With $200 Million Gift, Mortimer B. Zuckerman Endows Mind Brain Behavior Institute at Columbia University
December 17, 2012 — Columbia University President Lee C. Bollinger announced today that Mortimer B. Zuckerman has pledged $200 million to endow a Mind Brain Behavior Institute to support interdisciplinary neuroscience research and discovery by scholars across the University. Later this morning, Zuckerman and Bollinger will attend a university forum featuring the Institute's founding co-directors, Thomas Jessell and Nobel laureates Richard Axel and Eric Kandel, to discuss plans for the Institute. They will be joined at the announcement by New York Mayor Michael Bloomberg.
"This country has provided me with extraordinary opportunities, and I am glad for the chance to support scientific leadership in a field I believe is so essential to all our lives," said Zuckerman. "With an inspiring team of neuroscientists at its core, Columbia's Mind Brain Behavior Institute is not only researching vital questions about diseases of the brain, especially as we age, it is bringing together talented researchers across many academic fields to address the central questions we face as a society. At its root, this is an investment in accomplished scholars whose collective mission is both greater understanding of the human condition and the discovery of new cures for human suffering. I can hardly think of anything more important than that. I feel deeply privileged to participate in this path-finding venture."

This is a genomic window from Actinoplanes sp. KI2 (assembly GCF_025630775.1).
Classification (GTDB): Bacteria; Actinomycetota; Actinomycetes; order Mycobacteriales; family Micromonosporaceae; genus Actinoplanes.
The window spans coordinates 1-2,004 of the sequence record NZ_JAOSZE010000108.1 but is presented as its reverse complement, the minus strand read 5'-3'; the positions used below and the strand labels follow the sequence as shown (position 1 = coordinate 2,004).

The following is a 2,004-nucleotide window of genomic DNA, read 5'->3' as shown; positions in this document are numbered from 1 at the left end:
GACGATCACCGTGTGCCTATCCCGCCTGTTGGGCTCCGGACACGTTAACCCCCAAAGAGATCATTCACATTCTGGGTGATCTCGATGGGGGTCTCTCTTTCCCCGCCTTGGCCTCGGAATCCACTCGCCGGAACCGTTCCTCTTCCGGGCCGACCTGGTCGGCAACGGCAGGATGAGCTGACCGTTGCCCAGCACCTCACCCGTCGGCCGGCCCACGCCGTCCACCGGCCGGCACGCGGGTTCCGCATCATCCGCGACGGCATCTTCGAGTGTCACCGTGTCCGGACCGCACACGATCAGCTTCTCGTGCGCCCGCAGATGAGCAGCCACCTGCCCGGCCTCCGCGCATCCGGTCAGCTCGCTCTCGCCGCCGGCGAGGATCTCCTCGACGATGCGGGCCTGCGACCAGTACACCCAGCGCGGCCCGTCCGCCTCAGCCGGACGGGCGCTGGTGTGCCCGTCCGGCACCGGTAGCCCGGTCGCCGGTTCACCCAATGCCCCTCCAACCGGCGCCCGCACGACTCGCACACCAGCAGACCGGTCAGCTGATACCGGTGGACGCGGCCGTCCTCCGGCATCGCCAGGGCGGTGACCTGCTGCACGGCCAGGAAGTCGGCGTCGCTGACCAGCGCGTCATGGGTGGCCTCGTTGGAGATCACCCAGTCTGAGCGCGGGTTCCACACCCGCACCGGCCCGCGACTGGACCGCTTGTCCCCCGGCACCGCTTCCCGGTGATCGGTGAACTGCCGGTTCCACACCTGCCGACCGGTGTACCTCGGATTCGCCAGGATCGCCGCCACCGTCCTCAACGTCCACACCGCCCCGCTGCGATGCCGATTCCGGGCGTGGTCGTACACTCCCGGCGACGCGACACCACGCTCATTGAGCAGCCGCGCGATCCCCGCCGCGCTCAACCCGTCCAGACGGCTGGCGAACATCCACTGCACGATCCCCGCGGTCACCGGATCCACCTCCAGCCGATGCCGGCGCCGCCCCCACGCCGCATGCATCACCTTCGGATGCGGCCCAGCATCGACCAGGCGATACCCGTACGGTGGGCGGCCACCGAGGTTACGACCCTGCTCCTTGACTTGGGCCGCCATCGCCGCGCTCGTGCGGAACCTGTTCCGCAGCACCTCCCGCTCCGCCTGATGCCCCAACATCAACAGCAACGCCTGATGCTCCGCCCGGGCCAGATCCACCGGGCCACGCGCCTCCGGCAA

The Mortimer B. Zuckerman Mind Brain Behavior Institute will build upon Columbia's existing strengths in the biological and physical sciences, supplement its medical excellence, and coordinate its world-class neuroscience research communities on the Morningside Heights and Washington Heights campuses.
"On behalf of the University, I want to express our gratitude to Mort Zuckerman for this historic gift and also acknowledge the profound responsibility we have to marshal these resources to expand our knowledge of the mind, brain, and human behavior," Bollinger said. "His vision and generosity will help ensure that Columbia will be home to an enduring community of great scholars pursuing scientific exploration of the brain and human behavior, where the scale and variety of research will touch upon virtually every area of human endeavor and understanding."
The Institute's academic leadership and many of its principal investigators will be located within the 450,000 square-foot Jerome L. Greene Science Center, now rising as the centerpiece of the University's new Manhattanville campus. It will become the hub of cross-campus research on brain science, bringing together researchers from Columbia University Medical Center, the Faculty of Arts and Sciences, the Fu Foundation School of Engineering and Applied Science, and other schools to collaborate on pioneering research in the neural sciences and a wide array of academic fields involving human behavior.